Lucky they’re not worrier Kings, or we’d never have any fun.
When we saw Warrior Kings at ECTS there was not much of a game to be seen.
Sure there were loads of pretty models and nice words coming out of the developer’s mouth, but it didn’t have a definite sense of purpose. No definite sense of actually being a game at all.
But given what we have seen then, and since, it looks like Warrior Kings could grow and fruit into something genuinely interesting. The idea is to produce a multi-faceted RTS game based in a medieval fantasy world. It’s a world plagued by demons and evil, as well as guarded by Knights Paladins and the forces of good. This whole world is framed by a huge and ludicrously convoluted world history explaining why you must get militant and attempt to unite the entire world under your .
No surprise there then, but if Black Cactus manage to make the game as tactically rich and competent as something like Shogun, then they’ve got a definite winner on their hands. They’ve certainly taken some influences form that great game too – battlefield success will depend on how you marshal your troops. Competent use of formations is crucial to your success.
The problem might well be however that Black Cactus now have a lot to live up to. Warrior Kings might have seemed fresh and new a few years ago, but now – with the market brimming over with RTS efforts from across the globe – The Black Cactus team will have to work hard to make their game stand out from an increasingly busy crowd.
Warrior Kings revolves mainly around the fortress cities that act as the base from which the protagonists play out their 3D dance of polygonal death. As you can see from these screen there are some visually impressive ideas, good looking – if not particularly unique. And if a game grabs you by the eyeballs, that’s half the battle won. Sadly that’s also the easier half.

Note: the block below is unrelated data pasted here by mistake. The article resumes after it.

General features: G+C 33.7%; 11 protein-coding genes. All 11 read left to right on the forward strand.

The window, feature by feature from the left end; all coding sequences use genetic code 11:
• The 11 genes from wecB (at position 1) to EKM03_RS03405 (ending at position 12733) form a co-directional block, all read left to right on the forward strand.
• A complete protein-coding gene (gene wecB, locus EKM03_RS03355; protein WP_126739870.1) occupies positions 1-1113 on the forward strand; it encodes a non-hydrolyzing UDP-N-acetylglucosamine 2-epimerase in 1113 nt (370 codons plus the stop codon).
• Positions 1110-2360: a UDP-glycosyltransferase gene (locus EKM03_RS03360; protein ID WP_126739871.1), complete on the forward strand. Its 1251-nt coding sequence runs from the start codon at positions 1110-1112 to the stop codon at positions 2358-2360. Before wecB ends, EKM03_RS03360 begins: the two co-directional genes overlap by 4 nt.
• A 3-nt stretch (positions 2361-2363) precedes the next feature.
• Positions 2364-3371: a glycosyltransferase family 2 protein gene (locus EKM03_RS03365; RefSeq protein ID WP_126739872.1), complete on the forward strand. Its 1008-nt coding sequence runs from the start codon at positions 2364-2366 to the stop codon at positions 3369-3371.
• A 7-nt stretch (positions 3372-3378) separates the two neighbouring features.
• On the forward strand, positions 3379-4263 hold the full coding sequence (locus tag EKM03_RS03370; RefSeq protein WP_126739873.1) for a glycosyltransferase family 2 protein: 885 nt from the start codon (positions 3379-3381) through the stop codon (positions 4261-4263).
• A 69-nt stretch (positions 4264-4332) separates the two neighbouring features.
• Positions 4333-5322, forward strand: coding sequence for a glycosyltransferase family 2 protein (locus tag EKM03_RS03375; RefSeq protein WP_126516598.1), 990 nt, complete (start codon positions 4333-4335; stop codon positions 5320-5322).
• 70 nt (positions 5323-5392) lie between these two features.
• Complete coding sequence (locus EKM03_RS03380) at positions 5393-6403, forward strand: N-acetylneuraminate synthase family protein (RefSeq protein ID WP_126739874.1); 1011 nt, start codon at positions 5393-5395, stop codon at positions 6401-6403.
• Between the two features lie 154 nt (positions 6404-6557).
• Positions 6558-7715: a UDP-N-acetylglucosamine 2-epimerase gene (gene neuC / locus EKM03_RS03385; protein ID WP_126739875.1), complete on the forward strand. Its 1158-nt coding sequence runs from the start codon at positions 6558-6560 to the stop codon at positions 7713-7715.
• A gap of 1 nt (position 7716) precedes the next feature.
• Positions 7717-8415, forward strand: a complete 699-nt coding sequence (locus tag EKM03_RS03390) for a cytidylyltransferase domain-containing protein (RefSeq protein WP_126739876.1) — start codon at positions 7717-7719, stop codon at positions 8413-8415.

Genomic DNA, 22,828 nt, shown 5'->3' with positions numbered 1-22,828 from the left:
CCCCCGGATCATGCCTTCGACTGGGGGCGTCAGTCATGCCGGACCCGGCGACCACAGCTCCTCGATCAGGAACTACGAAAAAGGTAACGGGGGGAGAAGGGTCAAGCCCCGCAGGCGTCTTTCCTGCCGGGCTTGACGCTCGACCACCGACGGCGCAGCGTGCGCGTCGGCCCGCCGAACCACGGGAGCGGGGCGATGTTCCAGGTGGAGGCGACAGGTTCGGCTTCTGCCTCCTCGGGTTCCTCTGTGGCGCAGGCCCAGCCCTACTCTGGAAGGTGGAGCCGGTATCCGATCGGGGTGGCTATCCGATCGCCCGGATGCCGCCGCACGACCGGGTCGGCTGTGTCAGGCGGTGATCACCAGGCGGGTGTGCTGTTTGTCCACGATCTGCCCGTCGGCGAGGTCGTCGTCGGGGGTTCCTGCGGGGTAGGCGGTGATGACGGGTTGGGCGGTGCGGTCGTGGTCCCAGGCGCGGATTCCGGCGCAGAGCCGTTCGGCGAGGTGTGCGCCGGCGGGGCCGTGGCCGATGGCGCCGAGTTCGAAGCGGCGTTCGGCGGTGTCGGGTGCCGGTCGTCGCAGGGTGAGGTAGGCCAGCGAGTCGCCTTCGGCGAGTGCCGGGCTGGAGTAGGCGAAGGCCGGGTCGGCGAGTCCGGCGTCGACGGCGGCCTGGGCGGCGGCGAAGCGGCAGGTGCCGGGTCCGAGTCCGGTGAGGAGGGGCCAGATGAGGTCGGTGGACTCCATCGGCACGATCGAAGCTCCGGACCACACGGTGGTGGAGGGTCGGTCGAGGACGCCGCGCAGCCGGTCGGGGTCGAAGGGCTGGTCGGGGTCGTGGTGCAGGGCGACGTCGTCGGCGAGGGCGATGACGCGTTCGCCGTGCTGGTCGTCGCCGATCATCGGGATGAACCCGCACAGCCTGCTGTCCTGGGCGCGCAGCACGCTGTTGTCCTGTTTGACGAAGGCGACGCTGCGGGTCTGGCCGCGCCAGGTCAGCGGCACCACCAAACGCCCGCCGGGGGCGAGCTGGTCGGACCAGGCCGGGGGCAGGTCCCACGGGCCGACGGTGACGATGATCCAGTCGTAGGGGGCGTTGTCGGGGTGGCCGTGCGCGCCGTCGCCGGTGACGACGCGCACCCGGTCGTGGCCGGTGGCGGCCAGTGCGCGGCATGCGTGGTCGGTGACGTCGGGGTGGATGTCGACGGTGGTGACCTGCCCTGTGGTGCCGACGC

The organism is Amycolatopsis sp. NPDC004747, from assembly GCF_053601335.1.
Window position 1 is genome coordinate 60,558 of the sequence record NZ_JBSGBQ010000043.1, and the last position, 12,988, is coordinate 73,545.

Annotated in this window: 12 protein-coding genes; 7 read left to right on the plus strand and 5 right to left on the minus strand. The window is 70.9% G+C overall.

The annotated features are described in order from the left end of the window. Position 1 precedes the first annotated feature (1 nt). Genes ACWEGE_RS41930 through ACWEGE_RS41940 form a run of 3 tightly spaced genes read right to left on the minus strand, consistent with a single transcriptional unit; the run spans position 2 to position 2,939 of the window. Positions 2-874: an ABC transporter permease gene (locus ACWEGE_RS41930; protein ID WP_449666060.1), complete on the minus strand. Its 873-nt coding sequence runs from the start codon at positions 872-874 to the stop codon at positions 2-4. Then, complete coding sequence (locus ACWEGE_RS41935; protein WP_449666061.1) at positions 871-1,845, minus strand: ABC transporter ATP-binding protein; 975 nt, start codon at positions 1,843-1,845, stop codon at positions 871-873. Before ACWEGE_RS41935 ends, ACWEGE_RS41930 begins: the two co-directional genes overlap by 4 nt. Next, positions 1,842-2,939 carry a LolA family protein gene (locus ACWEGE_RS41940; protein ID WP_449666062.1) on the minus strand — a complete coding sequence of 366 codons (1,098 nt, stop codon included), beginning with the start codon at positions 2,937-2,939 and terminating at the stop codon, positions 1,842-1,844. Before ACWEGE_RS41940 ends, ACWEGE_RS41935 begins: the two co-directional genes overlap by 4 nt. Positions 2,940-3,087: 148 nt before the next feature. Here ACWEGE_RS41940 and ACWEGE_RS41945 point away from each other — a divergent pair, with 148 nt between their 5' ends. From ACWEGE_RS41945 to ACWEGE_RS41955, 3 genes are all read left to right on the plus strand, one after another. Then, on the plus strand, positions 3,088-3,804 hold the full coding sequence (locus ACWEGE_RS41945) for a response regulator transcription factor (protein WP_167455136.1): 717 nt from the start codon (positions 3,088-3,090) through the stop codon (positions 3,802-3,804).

There’s nothing particularly unique here, but there’s plenty of stuff here to interest the RTS punter – a wide range of exotic units, from classic medieval siege mechanicals such as the ballista and catapult, through to huge chaos demon-beasts who rampage across the wreaking untold hideousness amongst the forces of good. Not only that but you can use these beasts and contraptions to lay siege to large enemy castles – an event that we’re all very interested to see running in a real game. The possibilities for siege scenarios are huge.
There’s a big management element to the game – health, strength and morale of your troops is going to depend on how well you manage the resources of your budding country. This is bound into how you run your campaign and also which of the three routes you go down. You can follow the holy forces of good, the demonic forces of evil, or become more technologically competent. Each scenario has its advantages and, of course, disadvantages.
All this is set in a whopping great dynamic campaign, which could have any of five possible outcomes, depending on how you play out the game.
It’s tough to see whether Warrior Kings is a going to be a hit or not. The trajectory is there, the ordnance is primed; but now we wait for the bombardier to do his thing – and he could stumble at any time. We’ll see more of Black Cactus’ mammoth project later in the year.
It’s got a funky 3D engine for those huge chaotic battles
There’s loads to think about including a economic engine
There’s going to be extensive multi-player support
A huge dynamic campaign gives it a long life-span
There’s hope for stagnant RTS market after all